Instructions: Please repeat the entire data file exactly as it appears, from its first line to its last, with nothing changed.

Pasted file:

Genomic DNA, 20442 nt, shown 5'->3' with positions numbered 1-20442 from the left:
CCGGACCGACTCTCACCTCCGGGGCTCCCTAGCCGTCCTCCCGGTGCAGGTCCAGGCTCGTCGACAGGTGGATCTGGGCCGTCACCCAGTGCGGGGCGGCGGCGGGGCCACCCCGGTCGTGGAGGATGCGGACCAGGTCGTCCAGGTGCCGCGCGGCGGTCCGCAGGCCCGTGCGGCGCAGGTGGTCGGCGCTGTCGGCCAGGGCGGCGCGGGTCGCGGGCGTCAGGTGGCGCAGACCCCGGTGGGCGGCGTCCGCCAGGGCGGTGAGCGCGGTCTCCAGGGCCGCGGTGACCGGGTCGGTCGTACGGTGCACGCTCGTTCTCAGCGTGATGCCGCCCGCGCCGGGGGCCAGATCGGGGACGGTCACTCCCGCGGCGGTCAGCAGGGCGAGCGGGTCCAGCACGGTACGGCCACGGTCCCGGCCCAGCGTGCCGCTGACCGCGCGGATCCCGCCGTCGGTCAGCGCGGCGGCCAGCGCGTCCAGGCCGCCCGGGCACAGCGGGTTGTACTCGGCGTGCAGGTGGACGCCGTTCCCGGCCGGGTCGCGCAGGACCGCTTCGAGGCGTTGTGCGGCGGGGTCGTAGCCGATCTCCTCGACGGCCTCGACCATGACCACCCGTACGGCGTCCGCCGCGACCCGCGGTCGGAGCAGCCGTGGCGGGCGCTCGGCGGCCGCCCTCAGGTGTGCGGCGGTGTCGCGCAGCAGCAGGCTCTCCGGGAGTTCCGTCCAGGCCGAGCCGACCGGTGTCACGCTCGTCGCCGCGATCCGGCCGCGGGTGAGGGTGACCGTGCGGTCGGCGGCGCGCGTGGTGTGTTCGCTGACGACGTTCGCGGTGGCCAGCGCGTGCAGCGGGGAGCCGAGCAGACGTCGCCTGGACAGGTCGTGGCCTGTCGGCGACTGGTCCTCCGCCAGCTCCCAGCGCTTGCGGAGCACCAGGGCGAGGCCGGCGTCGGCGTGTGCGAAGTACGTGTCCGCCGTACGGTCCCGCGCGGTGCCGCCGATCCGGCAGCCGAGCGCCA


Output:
Genomic DNA, 20442 nt, shown 5'->3' with positions numbered 1-20442 from the left:
CCGGACCGACTCTCACCTCCGGGGCTCCCTAGCCGTCCTCCCGGTGCAGGTCCAGGCTCGTCGACAGGTGGATCTGGGCCGTCACCCAGTGCGGGGCGGCGGCGGGGCCACCCCGGTCGTGGAGGATGCGGACCAGGTCGTCCAGGTGCCGCGCGGCGGTCCGCAGGCCCGTGCGGCGCAGGTGGTCGGCGCTGTCGGCCAGGGCGGCGCGGGTCGCGGGCGTCAGGTGGCGCAGACCCCGGTGGGCGGCGTCCGCCAGGGCGGTGAGCGCGGTCTCCAGGGCCGCGGTGACCGGGTCGGTCGTACGGTGCACGCTCGTTCTCAGCGTGATGCCGCCCGCGCCGGGGGCCAGATCGGGGACGGTCACTCCCGCGGCGGTCAGCAGGGCGAGCGGGTCCAGCACGGTACGGCCACGGTCCCGGCCCAGCGTGCCGCTGACCGCGCGGATCCCGCCGTCGGTCAGCGCGGCGGCCAGCGCGTCCAGGCCGCCCGGGCACAGCGGGTTGTACTCGGCGTGCAGGTGGACGCCGTTCCCGGCCGGGTCGCGCAGGACCGCTTCGAGGCGTTGTGCGGCGGGGTCGTAGCCGATCTCCTCGACGGCCTCGACCATGACCACCCGTACGGCGTCCGCCGCGACCCGCGGTCGGAGCAGCCGTGGCGGGCGCTCGGCGGCCGCCCTCAGGTGTGCGGCGGTGTCGCGCAGCAGCAGGCTCTCCGGGAGTTCCGTCCAGGCCGAGCCGACCGGTGTCACGCTCGTCGCCGCGATCCGGCCGCGGGTGAGGGTGACCGTGCGGTCGGCGGCGCGCGTGGTGTGTTCGCTGACGACGTTCGCGGTGGCCAGCGCGTGCAGCGGGGAGCCGAGCAGACGTCGCCTGGACAGGTCGTGGCCTGTCGGCGACTGGTCCTCCGCCAGCTCCCAGCGCTTGCGGAGCACCAGGGCGAGGCCGGCGTCGGCGTGTGCGAAGTACGTGTCCGCCGTACGGTCCCGCGCGGTGCCGCCGATCCGGCAGCCGAGCGCCA